COLORADO SPRINGS, Colo. — The Rev. Ted Haggard, who left the megachurch he founded after admitting to “sexual immorality,” has asked supporters for financial assistance while he and his wife pursue their studies.
The former New Life Church pastor plans to seek a master’s degree in counseling at the University of Phoenix while his wife studies psychology, he said in an e-mail sent this week to KRDO-TV in Colorado Springs.
John C. Davis III, 24, of East Baltimore is leaving for basic training at Fort Jackson, S.C., shortly after working out with Staff Sgt. Brian Grotz. The bonus prompted him to sign up quickly. (Ricky Carioti — The Washington Post)
The couple and two of their sons planned to move Oct. 1 to the Phoenix Dream Center, a faith-based halfway house in Phoenix, where Haggard and his wife would provide counseling, the e-mail said.
“It looks as though it will take two years for us to have adequate earning power again, so we are looking for people who will help us monthly for two years,” the e-mail said. “During that time we will continue as full-time students, and then, when I graduate, we won’t need outside support any longer.”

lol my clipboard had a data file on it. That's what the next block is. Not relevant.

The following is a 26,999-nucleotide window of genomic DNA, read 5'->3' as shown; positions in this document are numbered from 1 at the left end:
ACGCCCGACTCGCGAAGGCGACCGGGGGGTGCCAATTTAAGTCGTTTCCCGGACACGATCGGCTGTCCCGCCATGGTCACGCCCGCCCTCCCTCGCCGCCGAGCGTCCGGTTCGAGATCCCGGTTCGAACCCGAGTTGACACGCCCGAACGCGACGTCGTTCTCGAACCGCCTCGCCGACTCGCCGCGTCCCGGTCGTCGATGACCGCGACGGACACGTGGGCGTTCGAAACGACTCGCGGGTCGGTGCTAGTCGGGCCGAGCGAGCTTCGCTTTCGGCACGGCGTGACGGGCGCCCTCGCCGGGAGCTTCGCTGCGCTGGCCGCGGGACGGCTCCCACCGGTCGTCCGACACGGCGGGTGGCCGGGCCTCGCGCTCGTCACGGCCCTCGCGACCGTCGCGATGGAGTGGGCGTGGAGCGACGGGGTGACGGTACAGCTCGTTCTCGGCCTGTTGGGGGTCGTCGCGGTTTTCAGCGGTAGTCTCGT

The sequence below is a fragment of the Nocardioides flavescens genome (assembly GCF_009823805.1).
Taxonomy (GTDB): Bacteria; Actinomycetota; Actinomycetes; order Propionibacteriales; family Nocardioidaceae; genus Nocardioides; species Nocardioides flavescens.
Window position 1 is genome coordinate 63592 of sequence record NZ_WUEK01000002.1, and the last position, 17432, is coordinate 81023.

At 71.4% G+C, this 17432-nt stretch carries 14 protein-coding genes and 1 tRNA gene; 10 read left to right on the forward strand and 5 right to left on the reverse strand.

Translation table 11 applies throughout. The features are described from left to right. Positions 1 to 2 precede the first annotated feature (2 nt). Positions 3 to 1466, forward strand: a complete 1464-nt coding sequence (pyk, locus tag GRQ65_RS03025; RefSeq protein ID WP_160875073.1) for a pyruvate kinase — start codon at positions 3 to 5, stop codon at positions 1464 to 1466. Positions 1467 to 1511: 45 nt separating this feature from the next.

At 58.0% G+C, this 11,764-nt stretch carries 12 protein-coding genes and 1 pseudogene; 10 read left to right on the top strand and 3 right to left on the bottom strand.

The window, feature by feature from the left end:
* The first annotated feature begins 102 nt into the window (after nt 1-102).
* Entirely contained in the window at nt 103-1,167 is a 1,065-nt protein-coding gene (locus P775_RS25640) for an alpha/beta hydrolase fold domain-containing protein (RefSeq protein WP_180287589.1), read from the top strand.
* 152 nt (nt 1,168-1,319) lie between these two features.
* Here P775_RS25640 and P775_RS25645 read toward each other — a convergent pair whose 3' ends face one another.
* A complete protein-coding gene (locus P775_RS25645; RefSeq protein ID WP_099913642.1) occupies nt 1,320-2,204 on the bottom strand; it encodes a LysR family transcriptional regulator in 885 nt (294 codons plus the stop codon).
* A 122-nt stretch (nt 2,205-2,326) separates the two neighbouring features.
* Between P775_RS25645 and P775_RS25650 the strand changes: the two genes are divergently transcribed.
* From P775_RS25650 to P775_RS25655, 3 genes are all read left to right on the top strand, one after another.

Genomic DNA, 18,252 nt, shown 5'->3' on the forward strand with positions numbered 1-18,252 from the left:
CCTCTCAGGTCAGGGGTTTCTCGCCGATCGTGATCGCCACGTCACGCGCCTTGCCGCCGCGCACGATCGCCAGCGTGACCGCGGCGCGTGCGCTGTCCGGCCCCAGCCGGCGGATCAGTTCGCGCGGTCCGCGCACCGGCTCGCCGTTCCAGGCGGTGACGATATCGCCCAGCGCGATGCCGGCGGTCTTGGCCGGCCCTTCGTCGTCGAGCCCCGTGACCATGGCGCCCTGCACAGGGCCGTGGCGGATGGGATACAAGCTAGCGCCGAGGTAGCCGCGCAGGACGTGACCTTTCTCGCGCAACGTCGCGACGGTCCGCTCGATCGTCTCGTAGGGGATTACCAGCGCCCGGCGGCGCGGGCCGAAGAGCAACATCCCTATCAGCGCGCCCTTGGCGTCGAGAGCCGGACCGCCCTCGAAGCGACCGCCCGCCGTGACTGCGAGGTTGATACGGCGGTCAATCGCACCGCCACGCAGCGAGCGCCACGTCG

Haggard left the 10,000-member New Life Church late last year and resigned as head of the National Association of Evangelicals after a former male escort accused Haggard of paying him for sex.
Mike Ware, an overseer for New Life Church, told The Gazette of Colorado Springs on Friday that it was premature of Haggard to release the statement without first consulting the overseers.
A New Life spokesman did not immediately return a phone message left late Friday by The Associated Press.
Haggard received a salary of $115,000 for the 10 months he worked in 2006 and an $85,000 anniversary bonus before the scandal broke, The Gazette reported. Haggard’s severance package included a year’s salary of $138,000, and he collects royalties on his book titles, the newspaper reported.
El Paso County records show Haggard’s home, which has been up for sale, has a market value of $715,051.